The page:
Rod-shaped bacteria typically elongate and divide by transverse fission. However, several bacterial species can form rod-shaped cells that divide longitudinally. Here, we study the evolution of cell shape and division mode within the family Neisseriaceae, which includes Gram-negative coccoid and rod-shaped species. In particular, bacteria of the genera Alysiella, Simonsiella and Conchiformibius, which can be found in the oral cavity of mammals, are multicellular and divide longitudinally. We use comparative genomics and ultrastructural microscopy to infer that longitudinal division within Neisseriaceae evolved from a rod-shaped ancestor. In multicellular longitudinally-dividing species, neighbouring cells within multicellular filaments are attached by their lateral peptidoglycan. In these bacteria, peptidoglycan insertion does not appear concentric, i.e. from the cell periphery to its centre, but as a medial sheet guillotining each cell. Finally, we identify genes and alleles associated with multicellularity and longitudinal division, including the acquisition of amidase-encoding gene amiC2, and amino acid changes in proteins including MreB and FtsA. Introduction of amiC2 and allelic substitution of mreB in a rod-shaped species that divides by transverse fission results in shorter cells with longer septa. Our work sheds light on the evolution of multicellularity and longitudinal division in bacteria, and suggests that members of the Neisseriaceae family may be good models to study these processes due to their morphological plasticity and genetic tractability.
Allometry of animal-microbe associations suggests that 1025 prokaryotes thrive on animals and 1023 on humans1,2. Yet, the morphology and growth mode of animal symbionts are underexplored3. Although many may form biofilms (see for example refs. 4, 5), intestinal segmented filamentous bacteria (SFB6,7,8) and three genera of Neisseriaceae that occur in the oral cavity (e.g., Alysiella, Simonsiella and Conchiformibius9,10,11,12), are the only known animal symbionts that may be regarded as multicellular, i.e., they invariably form stable filaments of more than two cells. SFB occur in the small intestine of several animals and play a primal role in pathogen resistance and gut homeostasis13,14. In contrast to SFB, multicellular oral cavity Neisseriaceae are relatively understudied. They are closely related to the other ≈30 species of Neisseriaceae occurring, for the majority, in the buccal cavity of warm-blooded vertebrates. They are cultivable and some are genetically tractable15,16. Apart from being multicellular, Neisseriaceae may be rod-shaped (e.g., Neisseria elongata) or coccoid (e.g., the human pathogens Neisseria meningitidis and Neisseria gonorrhoeae). Alysiella filiformis cells are 2 µm-long and 0.6 µm-wide on average and form upright-standing palisades on the squamous epithelium of the mouth, so that each cell has a proximal pole attached to the host epithelium and a distal, free pole (Figs. 1, 2b, and Supplementary Fig. 2a–d). Furthermore, within each filament, A. filiformis cells appear as paired (Fig. 2b, Supplementary Figs. 1c and 2a). Concerning Simonsiella muelleri and Conchiformibius steedae (previously known as Simonsiella steedae11) they are thinner, but can be up to 4 and 7 µm-long, respectively. Unlike A. filiformis, both poles of S. muelleri and C. steedae are attached to the mouth11,17. This confers S. muelleri and C. steedae cells a curved (or crescent-shaped) morphology and we will henceforth refer to their host-attached poles as proximal and to their midcell as their most-distal region (Figs. 1, 2c, d; Supplementary Figs. 1d, e and 2d–f).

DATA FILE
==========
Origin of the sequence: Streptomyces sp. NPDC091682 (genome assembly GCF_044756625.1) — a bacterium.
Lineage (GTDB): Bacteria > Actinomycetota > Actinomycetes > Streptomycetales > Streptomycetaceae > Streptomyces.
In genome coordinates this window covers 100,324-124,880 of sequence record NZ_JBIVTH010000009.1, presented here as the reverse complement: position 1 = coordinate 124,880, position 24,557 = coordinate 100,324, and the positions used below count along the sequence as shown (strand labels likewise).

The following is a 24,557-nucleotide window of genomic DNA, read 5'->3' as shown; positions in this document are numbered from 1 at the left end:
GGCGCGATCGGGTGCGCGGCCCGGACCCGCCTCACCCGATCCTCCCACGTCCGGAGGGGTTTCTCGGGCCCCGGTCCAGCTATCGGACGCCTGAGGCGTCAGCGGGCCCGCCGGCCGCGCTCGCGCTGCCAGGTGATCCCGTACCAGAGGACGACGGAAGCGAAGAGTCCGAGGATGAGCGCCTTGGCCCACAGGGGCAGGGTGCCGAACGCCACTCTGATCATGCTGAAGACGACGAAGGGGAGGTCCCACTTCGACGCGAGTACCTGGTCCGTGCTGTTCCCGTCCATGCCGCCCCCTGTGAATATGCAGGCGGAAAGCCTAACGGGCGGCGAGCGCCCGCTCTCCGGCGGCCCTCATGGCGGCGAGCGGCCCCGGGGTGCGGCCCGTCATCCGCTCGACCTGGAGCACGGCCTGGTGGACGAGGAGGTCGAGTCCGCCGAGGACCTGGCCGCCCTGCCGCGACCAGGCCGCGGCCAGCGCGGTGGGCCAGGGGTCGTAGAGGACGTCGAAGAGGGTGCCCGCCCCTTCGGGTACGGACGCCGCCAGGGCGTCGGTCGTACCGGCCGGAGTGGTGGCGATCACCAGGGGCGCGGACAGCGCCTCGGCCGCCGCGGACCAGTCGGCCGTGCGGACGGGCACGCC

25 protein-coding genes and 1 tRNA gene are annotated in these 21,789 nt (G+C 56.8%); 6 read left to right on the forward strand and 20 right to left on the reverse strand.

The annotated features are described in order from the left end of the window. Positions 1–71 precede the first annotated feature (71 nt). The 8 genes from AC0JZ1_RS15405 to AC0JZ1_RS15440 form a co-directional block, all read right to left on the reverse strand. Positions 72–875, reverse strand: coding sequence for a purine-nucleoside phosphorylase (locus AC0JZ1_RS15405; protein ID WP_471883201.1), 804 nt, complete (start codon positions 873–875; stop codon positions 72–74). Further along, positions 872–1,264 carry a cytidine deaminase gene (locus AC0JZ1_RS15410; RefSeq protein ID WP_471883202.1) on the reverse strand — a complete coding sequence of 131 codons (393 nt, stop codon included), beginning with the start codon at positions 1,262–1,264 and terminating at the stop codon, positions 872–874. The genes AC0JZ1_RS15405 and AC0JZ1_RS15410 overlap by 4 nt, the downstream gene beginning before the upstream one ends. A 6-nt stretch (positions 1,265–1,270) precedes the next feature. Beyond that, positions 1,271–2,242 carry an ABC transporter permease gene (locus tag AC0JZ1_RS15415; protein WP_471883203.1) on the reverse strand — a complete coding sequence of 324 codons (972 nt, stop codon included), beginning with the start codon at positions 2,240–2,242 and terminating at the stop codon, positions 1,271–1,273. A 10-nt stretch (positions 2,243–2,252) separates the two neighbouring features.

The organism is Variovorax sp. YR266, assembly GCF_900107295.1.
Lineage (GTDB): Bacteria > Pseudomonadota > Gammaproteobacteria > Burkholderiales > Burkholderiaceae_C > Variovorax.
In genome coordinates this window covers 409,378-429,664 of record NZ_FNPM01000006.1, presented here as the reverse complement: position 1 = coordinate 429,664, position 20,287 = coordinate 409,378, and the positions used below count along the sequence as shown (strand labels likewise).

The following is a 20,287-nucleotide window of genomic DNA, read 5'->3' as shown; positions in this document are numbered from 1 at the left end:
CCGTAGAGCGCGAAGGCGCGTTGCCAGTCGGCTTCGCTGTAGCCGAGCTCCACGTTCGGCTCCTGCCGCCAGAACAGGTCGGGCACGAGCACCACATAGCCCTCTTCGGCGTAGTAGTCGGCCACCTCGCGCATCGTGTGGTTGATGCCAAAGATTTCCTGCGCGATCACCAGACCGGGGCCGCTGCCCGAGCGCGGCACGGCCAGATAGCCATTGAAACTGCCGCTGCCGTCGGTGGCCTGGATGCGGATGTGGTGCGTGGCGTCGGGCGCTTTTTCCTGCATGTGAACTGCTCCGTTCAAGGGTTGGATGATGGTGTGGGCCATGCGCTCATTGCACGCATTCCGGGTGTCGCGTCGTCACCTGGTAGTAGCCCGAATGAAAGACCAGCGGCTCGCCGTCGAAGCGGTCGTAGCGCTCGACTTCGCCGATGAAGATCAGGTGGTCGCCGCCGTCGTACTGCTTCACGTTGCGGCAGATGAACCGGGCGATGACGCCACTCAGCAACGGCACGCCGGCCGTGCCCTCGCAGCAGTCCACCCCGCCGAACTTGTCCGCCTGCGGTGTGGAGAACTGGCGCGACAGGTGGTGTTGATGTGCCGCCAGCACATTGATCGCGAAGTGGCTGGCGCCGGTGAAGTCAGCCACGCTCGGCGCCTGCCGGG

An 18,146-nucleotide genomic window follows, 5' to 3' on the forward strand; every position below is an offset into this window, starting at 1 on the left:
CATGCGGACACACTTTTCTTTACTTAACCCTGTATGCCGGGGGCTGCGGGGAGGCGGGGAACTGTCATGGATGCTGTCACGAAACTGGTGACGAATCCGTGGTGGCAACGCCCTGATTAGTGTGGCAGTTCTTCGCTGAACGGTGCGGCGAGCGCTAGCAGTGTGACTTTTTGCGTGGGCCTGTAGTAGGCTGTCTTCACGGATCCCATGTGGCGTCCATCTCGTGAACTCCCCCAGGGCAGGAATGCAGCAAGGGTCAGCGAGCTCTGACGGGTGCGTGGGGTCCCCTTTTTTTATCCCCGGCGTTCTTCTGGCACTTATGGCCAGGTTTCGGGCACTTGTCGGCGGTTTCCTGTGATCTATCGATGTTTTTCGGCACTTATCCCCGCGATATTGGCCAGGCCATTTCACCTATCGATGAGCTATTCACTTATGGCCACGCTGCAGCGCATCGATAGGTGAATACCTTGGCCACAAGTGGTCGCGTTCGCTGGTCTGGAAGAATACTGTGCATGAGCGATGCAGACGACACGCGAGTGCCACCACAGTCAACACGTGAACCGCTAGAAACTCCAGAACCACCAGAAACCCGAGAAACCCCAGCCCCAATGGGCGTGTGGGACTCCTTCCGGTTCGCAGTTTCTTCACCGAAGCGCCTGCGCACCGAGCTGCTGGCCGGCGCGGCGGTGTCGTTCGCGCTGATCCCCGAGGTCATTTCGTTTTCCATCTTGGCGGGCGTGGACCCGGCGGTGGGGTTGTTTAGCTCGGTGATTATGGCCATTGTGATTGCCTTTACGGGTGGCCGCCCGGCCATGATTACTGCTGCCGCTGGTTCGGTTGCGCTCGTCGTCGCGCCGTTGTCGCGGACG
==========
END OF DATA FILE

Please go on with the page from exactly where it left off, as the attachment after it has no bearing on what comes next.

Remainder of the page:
Besides multicellularity, another peculiarity of Alysiella, Simonsiella and Conchiformibius is that they divide longitudinally (11,18,19 and this manuscript). This is extraordinary, given that, except for nematode20,21, insect22 and dolphin symbionts23, rod-shaped bacteria typically elongate and divide by transverse fission, two processes coordinated by the elongasome and divisome, respectively. In model bacteria, each of these machineries is constituted by over a dozen proteins, with the actin homolog MreB and the tubulin homolog FtsZ, respectively, orchestrating cell elongation and division24: deletion of ftsZ results in filamentation25, whereas inactivation of mreB turned rods into cocci16,26. Even more striking was the effect of specific amino acid changes: in MreB, they resulted in irregularly sized, bent or branched Escherichia coli cells27,28 and, when affecting FtsZ, they led to misplaced septa in E. coli, Bacillus subtilis and Streptomyces spp.29,30,31. Curiously, single amino acid mutations in the FtsZ-binding protein SsgB resulted in longitudinally dividing Streptomyces32. Collectively, these findings led to the hypothesis that longitudinal division might have evolved from differential regulation of subtly different MreB and/or FtsZ variants33,34.